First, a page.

360 million reasons to destroy all passwords
Quincy Larson
3.7K115

Hello!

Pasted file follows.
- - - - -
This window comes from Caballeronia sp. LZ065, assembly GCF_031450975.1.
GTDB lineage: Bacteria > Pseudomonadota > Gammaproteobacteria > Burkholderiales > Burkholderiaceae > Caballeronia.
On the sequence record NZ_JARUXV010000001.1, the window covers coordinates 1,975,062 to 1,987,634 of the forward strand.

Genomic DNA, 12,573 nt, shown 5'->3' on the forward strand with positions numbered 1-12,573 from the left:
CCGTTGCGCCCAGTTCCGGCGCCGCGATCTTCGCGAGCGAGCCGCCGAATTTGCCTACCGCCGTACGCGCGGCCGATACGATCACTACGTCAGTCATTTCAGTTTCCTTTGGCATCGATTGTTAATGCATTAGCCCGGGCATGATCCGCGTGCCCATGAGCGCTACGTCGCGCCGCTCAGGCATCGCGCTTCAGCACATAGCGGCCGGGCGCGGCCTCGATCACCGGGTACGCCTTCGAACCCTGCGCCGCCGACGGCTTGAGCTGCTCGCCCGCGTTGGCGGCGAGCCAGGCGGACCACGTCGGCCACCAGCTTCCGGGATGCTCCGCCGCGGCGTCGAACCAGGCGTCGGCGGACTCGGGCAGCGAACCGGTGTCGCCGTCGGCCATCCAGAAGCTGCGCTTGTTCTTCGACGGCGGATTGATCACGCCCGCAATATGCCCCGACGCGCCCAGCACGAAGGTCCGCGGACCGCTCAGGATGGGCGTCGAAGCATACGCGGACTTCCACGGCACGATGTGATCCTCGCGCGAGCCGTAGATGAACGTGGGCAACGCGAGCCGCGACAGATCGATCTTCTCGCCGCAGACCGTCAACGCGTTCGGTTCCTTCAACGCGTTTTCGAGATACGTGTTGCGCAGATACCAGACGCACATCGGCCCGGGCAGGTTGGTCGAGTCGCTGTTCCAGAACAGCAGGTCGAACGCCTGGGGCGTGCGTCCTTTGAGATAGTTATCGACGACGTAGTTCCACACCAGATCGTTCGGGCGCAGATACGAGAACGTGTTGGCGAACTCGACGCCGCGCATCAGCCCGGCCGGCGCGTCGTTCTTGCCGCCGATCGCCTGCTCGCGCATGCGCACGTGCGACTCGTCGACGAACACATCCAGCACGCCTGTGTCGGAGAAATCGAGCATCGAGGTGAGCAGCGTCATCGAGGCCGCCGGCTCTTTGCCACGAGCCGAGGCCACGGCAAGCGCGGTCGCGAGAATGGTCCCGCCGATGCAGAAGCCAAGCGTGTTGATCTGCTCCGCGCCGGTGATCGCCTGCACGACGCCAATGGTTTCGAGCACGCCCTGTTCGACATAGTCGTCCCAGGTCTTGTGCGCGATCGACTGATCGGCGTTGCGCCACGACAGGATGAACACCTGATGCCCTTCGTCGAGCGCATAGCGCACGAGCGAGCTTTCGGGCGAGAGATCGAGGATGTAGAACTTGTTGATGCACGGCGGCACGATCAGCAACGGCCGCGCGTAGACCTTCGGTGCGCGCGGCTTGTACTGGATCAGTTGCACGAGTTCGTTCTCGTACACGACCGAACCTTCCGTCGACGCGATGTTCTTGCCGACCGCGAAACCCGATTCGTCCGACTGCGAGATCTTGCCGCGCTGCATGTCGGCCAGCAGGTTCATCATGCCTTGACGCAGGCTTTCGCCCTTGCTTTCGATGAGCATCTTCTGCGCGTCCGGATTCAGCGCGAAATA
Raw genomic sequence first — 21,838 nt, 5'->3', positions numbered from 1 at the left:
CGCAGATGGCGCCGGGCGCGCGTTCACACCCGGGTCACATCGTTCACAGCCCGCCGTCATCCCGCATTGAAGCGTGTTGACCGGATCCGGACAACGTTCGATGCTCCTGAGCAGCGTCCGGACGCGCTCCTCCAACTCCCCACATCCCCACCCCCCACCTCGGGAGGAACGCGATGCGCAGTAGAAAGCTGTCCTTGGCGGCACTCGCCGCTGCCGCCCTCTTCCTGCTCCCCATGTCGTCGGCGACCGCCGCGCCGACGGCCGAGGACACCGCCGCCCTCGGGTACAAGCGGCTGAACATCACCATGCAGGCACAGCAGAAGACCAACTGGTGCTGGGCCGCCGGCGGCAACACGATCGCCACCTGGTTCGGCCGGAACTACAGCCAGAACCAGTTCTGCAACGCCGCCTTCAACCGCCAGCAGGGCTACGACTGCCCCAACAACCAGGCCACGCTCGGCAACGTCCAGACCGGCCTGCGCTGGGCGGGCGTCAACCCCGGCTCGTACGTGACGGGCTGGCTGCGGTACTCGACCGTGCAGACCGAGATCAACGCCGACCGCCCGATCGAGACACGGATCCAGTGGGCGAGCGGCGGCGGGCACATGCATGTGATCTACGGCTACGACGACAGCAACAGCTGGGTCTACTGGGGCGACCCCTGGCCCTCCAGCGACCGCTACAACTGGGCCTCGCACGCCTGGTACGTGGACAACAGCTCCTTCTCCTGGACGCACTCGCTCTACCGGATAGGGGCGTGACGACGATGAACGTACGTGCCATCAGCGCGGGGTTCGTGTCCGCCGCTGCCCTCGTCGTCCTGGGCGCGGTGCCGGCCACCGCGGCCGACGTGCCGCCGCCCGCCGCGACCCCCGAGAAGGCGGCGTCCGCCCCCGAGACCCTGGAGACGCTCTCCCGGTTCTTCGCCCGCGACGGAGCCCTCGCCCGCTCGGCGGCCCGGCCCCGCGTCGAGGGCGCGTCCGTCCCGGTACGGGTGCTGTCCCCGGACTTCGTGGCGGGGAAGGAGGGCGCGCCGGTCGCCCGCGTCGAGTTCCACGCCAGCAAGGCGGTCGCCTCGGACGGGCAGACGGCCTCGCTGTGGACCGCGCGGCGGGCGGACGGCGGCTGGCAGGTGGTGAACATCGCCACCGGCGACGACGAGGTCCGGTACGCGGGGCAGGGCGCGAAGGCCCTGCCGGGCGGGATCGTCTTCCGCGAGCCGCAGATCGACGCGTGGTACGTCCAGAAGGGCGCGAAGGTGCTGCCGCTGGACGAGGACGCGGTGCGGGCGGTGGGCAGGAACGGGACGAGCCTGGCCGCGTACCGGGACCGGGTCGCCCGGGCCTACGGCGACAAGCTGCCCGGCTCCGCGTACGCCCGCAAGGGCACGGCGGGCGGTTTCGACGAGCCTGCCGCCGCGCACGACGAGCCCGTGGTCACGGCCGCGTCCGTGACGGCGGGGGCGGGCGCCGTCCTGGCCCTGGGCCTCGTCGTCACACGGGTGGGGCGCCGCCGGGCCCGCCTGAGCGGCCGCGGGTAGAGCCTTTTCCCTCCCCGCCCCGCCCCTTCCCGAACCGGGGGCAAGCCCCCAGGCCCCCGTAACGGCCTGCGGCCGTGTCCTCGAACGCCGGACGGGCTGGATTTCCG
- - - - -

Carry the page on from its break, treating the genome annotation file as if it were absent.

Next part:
First of all, it was a good and motivating article. However, as a security paranoid (well, I try to be, that is) I must disagree completely with the original thesis. Any alternative to passwords so far (at least popular and well-known) is a mess (really). Biometrics are literally awful (even a child can crack those). As for emails, this whole idea of many passwords and not using the same one everywhere is correct… So how come you can possibly think of using the same email? I use a dozen of those. And they are all not connected. And every single one has a different password, so it turns out that I need to use different passwords. “What if you use one email?” — you ask. And how is that different from using one password everywhere? That is a dumb way of logging in, because your security bases upon that very same one single password EVERYWHERE, so it it no better in any way. Your mail gets hacked — all your life gets hacked. Therefore, you need to use a couple of them. Well then. You neeed passwords — to log in to all of those accounts. So using emails is the same as using passwords only with one more absolutely unneeded layer, which could also be compromised (so I must say there are some websites that do not have email password reset — and I love those, because they are more secure). Also, people mentioned Keepass here. In my opinion, (though I have no problem at all remembering all of the passwords and do not use it myself) it is a great tool if you cannot (and there is almost no possibility of password theft if used correctly). As for installing it on devises you do not own (which you mentioned as one of the problems for awful proprietary LastPass) — it is a bad idea to log in to websites from them at all — it is bad for security and you totally should try avoiding it. Staying logged in somewhere is not a good idea, as well. As for convenience, I can type all of my passwords (and there are dozens of them) in matter of 5 seconds. As for reading an email — opening a tab with it (or an app), logging in, opening the new message, reading it, opening the link (and waiting while all of it loads) — it takes time (and for me it is painfully long, inconvenient and wasted time). Therefore, I disagree: passwords are not simply the only way so far — they are also the most secure and convenient. And yes, all of my passwords are long and complicated enough (about 9–12 characters (with numbers and punctuation) each — and that is only where I am not afraid to be hacked). I love passwords and I do not agree that there is any possibility not to use them in any future.

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